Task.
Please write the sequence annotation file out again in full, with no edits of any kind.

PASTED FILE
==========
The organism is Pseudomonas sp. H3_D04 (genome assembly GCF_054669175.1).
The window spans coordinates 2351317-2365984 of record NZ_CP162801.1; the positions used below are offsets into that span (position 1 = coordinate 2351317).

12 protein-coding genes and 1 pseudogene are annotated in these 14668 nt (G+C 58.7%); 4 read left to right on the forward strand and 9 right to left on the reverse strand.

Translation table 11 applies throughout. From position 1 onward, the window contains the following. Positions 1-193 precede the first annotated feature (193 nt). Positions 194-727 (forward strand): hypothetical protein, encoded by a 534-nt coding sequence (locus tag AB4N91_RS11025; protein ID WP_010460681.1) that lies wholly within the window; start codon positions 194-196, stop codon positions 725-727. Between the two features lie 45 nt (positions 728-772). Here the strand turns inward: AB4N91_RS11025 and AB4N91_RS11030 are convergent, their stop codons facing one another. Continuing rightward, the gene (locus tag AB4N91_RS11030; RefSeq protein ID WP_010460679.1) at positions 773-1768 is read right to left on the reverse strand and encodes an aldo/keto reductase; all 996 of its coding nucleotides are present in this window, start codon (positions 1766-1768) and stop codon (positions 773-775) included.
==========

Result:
The organism is Pseudomonas sp. H3_D04 (genome assembly GCF_054669175.1).
The window spans coordinates 2351317-2365984 of record NZ_CP162801.1; the positions used below are offsets into that span (position 1 = coordinate 2351317).

12 protein-coding genes and 1 pseudogene are annotated in these 14668 nt (G+C 58.7%); 4 read left to right on the forward strand and 9 right to left on the reverse strand.

Translation table 11 applies throughout. From position 1 onward, the window contains the following. Positions 1-193 precede the first annotated feature (193 nt). Positions 194-727 (forward strand): hypothetical protein, encoded by a 534-nt coding sequence (locus tag AB4N91_RS11025; protein ID WP_010460681.1) that lies wholly within the window; start codon positions 194-196, stop codon positions 725-727. Between the two features lie 45 nt (positions 728-772). Here the strand turns inward: AB4N91_RS11025 and AB4N91_RS11030 are convergent, their stop codons facing one another. Continuing rightward, the gene (locus tag AB4N91_RS11030; RefSeq protein ID WP_010460679.1) at positions 773-1768 is read right to left on the reverse strand and encodes an aldo/keto reductase; all 996 of its coding nucleotides are present in this window, start codon (positions 1766-1768) and stop codon (positions 773-775) included.